A simply designed soup with very subtle and exquisite flavors; cumin, mint and sumac combined in a bowl with the red lentils makes a refreshing soup with very earthy flavors.
We have been loving the Ezo Gelin (Turkish Red Lentil and Bulgur Soup) at the Cafe Istanbul. The sesame topped crusty bread makes a perfect pair with the soup. This a uncomplicated version of the Ezo Gelin – there is no bulgur in this soup of mine. If I am not mistaken, the lentil soup is more commonly known as the Mercimek Corbasi in Turkey. Do correct me if I am wrong!
This soup is amazingly similar to the way the Indian lentils are cooked. A healthy, aromatic bowlful which also does fill in the cravings of the taste buds pretty well. Being of Indian origins we do use lentils a lot in our diet. I think I must have mentioned before that red lentils or masoor dal is one of my favorites. I love the color, I love the fact that this one cooks way faster than many of its siblings and growing up with eating this almost every day I cannot live without it.
Here is a recipe with my favorite red lentil complements any part of the meal; have it as a starter, or as a main meal with some nice warm bread and big salad. Light, healthy and satisfying.
Turkish Red Lentil Soup with Sumac
- 3 tablespoons butter/olive oil
- 1 medium onion, finely chopped
- 1 teaspoon paprika
- 1 teaspoon cumin seeds
- 1 cup red lentils, washed and picked over
- 1.5 tablespoons tomato paste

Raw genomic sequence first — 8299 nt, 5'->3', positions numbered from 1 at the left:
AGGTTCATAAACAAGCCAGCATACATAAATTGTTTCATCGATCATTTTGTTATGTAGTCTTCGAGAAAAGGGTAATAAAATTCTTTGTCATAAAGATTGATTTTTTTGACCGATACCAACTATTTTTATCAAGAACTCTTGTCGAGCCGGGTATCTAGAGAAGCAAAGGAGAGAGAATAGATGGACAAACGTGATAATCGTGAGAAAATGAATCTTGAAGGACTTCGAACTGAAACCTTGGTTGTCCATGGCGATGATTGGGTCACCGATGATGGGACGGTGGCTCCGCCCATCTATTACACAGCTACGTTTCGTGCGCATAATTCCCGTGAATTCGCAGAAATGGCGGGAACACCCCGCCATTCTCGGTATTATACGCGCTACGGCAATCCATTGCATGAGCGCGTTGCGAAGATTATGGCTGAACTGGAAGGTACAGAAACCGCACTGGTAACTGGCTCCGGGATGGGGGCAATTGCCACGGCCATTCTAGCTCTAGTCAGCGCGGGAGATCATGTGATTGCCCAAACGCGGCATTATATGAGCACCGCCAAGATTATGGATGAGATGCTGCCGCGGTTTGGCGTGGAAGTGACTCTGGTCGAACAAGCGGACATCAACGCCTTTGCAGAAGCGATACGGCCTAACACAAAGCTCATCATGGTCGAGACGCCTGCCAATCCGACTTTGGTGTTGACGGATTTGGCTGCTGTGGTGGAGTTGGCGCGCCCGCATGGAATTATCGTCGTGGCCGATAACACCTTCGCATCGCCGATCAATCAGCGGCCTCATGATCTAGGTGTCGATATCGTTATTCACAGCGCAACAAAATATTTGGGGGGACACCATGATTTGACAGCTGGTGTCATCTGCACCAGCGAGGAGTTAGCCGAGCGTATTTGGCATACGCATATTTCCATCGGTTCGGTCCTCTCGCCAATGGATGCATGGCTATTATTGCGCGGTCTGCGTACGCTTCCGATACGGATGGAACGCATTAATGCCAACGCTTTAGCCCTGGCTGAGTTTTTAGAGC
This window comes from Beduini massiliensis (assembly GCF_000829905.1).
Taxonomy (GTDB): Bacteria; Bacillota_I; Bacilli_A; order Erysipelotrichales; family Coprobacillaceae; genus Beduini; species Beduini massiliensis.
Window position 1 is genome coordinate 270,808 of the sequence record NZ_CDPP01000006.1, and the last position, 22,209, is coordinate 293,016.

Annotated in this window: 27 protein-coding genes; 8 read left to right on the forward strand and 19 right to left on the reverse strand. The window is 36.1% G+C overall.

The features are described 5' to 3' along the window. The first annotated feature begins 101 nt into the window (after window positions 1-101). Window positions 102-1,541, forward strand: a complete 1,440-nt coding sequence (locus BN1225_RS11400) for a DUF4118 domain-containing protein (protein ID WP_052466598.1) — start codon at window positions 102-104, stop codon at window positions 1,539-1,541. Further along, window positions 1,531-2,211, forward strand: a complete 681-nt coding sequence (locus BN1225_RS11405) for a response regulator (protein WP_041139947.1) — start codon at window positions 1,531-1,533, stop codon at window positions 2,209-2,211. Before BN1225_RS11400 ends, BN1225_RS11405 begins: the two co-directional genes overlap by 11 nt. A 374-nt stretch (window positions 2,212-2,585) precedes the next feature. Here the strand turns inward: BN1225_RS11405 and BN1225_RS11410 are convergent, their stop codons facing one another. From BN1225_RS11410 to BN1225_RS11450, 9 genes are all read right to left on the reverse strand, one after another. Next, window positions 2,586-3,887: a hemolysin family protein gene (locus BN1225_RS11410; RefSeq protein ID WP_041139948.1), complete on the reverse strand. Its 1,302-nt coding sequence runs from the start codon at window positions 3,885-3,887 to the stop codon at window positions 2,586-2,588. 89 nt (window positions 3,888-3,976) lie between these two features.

- 6 cups water or stock, or more if the soup thickens too much
- 1/4 teaspoon red pepper flakes
- 1.5 tablespoons dried mint leaves, crumbled
- 1 tablespoon sumac
- 1 carrot, chopped (optional – I have not used carrots in this soup)
Garnish: a few mint leaves (optional), sumac
To serve: lemon/lime wedges and bread
Heat the butter in a large saucepan and saute the onions (& carrots if you are using them) over low heat until they are light golden–about 5 minutes. Stir in the paprika, cumin, the tomato paste, and hot pepper flakes; cover and cook for another 5-7b minutes.
Add the lentils and stir everything together so the tomato and the spices combine with the lentils. Add the water/stock and cover and cook till everything is mushy for about 30-40 minutes. OR use a pressure cooker and cook the lentils till they mushy. ( I always use pressure cooker to cook my lentils).
When the lentils are cooked, use a hand blender to blend the soup is to a smooth consistency, or leave it the way it is if you do not want it like a puree. Crumble the mint leaves and add into the soup. Stir and simmer for 2-3 minutes. Remove the soup from the heat. Sprinkle some of the sumac (save the rest to garnish). Stir to combine.
Ladle into bowls, serving lemon wedges/or squeeze of lemon juice and some fresh mint leaves (if available) or crushed dried mint.
NOTE: This soup will thicken a lot as it stands. Loosen with some hot water and re heat, if you are not serving immediately.
The lentil soup is on its way to dear Susan’s MLLA 23, she is hosting is herself this time!